We are Mosaics

I saw a post that left me with that ‘ugh’ feeling deep in my gut…it was lumping leaders into boxes of ‘good’ and ‘bad’ based on eagerness to be measured by an assessment. There are many reasons why a leader may be hesitant– from poorly managed past assessments to personally not feeling psychologically safe – a lack of eagerness isn’t a sign of ‘bad’ leadership. Quite frankly, if you go in with the perspective that the leader is ‘bad’ because of this, you aren’t going to make progress. You’ve already sealed their fate with your belief. 

I just don’t see life – or leadership– as being so simple that you can box someone into being good or bad. It is an unfair and false dichotomy. It ignores the complex conditions we all operate in – professionally and personally – and fails to see the full human behind the title of ‘leader’. There is a lot of pain in the world and there is a better path forward than shaming and blaming. We all wake up each day with different worries, obligations, and complexities of life that few others can see. And with those in tow, we set out to do the best we can with what we have to give that day. My view is that every one of us are complex mosaics of good and bad. We have wonderful qualities and we have rough edges – no one is spared from the latter. And we know the more stressed out we feel, the rougher our edges tend to get – towards everyone around us. 

As a leader, executive coach, and consultant, I have worked with many other leaders throughout my career. I feel like it is important to be honest and name it – being in a leadership position is hard. The to-do lists grow exponentially every day. The higher in the organization you are, the more the pressures and responsibilities intensify while becoming less visible. Add in the fact that as the to-do list grows, the first thing that tends to get tossed off ‘the list’ is anything associated with self-care and renewal – it’s no wonder burnout and behaviors from the rough edges can intensify. What is often labeled as ‘bad’ leadership is actually the result of long-term self-sacrifice – not a ‘bad’ person/leader.  

As I think about the leaders I have worked with that would probably have been lumped into the ‘bad’ leader group, what stands out to me most is just how deeply they cared even when others couldn’t see it. They care deeply about the people they work with, the work they do, the organization, and the mission. In action, that care resulted in sacrifices of their personal time and energy to the point that they couldn’t remember the last time they weren’t feeling burnt out or did something that would be renewing. The problem is, you can’t pour from an empty cup. You cannot care for anyone else well if you haven’t taken care of yourself first. This was those leaders’ mis-step – they cared so much that they put everything else ahead of themselves until they couldn’t anymore, rough edge behavior became more prominent, and they end up being labeled a ‘bad’ leader as a result. (Believe it or not, a leader who cared to the point of burnout is the reason I got into this field. Their hurt, hurt me, and that shifted me into this path.)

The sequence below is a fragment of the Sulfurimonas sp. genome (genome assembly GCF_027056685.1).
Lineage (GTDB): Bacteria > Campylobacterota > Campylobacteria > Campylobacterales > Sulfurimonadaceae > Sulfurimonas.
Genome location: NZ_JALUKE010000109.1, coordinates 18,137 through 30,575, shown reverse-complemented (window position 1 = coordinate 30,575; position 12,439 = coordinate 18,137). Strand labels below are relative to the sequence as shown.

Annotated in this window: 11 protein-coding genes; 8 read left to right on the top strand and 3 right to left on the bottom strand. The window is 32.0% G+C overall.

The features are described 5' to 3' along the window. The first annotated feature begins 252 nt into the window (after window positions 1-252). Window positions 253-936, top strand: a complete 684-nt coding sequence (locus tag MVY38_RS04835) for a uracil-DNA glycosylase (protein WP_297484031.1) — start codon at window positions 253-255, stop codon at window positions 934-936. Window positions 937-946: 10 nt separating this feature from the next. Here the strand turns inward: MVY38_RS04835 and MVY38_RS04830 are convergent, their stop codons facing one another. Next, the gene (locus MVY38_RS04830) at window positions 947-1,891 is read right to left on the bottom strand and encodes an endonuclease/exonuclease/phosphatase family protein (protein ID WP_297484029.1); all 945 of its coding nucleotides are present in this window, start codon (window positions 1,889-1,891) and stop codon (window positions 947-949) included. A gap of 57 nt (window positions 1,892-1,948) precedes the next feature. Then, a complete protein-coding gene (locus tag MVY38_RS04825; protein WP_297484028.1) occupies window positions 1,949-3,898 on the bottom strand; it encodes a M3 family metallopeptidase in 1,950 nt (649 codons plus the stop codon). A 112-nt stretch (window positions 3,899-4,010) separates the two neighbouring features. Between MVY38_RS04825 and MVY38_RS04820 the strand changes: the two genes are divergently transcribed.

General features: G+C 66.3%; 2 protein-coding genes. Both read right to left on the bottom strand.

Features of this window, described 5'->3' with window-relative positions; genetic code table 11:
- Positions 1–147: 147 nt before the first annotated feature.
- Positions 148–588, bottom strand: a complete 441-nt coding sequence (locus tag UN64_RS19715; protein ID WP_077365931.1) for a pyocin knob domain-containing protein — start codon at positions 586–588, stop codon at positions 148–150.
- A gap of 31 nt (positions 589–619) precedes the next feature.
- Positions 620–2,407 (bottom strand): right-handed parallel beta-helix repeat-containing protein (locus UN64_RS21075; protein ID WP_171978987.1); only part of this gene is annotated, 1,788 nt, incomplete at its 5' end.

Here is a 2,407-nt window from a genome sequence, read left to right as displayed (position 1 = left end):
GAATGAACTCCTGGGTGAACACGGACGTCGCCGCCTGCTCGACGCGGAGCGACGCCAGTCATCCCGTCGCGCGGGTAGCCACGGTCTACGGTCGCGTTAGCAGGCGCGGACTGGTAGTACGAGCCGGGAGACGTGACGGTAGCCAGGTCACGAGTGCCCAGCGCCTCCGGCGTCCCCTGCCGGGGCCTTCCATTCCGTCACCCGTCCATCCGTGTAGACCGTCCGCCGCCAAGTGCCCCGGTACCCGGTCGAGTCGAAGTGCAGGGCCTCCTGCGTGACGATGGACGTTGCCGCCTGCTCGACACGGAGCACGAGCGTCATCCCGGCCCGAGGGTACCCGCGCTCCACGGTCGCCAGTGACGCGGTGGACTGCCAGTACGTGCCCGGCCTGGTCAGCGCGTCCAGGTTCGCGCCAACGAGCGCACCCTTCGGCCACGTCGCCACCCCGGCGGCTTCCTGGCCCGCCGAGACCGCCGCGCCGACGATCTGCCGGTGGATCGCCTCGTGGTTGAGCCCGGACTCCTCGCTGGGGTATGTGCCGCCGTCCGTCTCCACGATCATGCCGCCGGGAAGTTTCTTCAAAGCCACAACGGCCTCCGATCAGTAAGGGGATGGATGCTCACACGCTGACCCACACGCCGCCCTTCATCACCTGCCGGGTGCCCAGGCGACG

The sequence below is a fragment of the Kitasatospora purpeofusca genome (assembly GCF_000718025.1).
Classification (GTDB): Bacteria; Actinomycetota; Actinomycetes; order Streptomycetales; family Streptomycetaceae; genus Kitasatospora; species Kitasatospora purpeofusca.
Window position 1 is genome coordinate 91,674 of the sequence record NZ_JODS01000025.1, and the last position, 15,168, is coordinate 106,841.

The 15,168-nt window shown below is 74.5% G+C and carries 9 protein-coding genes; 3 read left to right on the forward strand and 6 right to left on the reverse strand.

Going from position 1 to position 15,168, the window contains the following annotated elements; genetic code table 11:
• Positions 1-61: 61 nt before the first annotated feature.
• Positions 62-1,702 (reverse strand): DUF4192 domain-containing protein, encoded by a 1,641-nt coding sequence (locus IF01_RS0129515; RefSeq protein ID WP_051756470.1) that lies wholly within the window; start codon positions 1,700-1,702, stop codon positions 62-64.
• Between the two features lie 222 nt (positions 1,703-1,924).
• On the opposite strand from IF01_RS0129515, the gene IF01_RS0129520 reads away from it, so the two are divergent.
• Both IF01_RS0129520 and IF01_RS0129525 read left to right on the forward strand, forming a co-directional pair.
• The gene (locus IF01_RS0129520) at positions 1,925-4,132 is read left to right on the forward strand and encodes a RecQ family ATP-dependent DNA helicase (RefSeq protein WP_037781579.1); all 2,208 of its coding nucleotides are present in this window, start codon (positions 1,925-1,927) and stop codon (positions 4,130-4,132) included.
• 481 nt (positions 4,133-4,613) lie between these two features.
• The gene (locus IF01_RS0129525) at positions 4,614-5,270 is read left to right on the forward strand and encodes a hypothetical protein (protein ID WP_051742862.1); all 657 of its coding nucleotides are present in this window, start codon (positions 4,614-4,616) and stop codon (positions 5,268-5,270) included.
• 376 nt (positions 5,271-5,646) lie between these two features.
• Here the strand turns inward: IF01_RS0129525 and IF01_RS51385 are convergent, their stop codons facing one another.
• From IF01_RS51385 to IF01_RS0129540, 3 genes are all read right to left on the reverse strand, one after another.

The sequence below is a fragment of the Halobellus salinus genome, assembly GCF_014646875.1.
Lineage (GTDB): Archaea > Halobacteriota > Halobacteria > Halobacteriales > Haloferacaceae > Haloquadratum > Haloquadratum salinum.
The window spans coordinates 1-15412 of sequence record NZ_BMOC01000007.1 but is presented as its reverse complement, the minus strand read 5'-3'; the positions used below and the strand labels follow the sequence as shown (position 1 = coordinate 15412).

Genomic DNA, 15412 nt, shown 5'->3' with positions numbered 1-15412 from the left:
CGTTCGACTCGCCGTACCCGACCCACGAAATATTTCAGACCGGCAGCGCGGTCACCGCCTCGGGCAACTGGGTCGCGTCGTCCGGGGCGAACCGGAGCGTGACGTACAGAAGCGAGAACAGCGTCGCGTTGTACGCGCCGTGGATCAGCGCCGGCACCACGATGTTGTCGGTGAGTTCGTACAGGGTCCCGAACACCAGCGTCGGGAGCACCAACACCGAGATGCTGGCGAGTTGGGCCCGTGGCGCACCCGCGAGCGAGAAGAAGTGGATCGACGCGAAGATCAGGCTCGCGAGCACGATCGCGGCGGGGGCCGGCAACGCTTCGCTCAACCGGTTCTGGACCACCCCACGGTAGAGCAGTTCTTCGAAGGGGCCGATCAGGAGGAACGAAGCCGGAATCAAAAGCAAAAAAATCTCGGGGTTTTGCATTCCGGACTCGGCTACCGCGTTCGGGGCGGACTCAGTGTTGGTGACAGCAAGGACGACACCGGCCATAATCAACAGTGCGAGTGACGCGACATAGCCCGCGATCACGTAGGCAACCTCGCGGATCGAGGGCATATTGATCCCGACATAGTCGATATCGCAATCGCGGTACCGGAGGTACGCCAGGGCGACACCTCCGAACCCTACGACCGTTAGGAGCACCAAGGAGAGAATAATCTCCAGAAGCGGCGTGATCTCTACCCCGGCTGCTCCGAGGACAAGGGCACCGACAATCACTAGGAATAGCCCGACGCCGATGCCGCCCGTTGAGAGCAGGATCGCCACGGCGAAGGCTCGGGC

The above encompasses is why proper leadership development and coaching from a place of compassionate is so important. Everyone needs someone in their corner to give feedback on behavioral patterns that are getting in the way, to hold up a mirror, to ask the right questions and spark new insights, and to maintain accountability. Further, those behaviors from the rough edges can be gently identified along with the impact they’ve unleashed, helping to pinpoint where scraped-up relationships may need some healing attention to move forward. With a positive light, and outside of the scope of shame and blame, growth and new directions can be uncovered and promoted with great benefits. No one is all good or all bad, but with a compassionate coach, we can move through life and leadership with our gifts to the world in the forefront.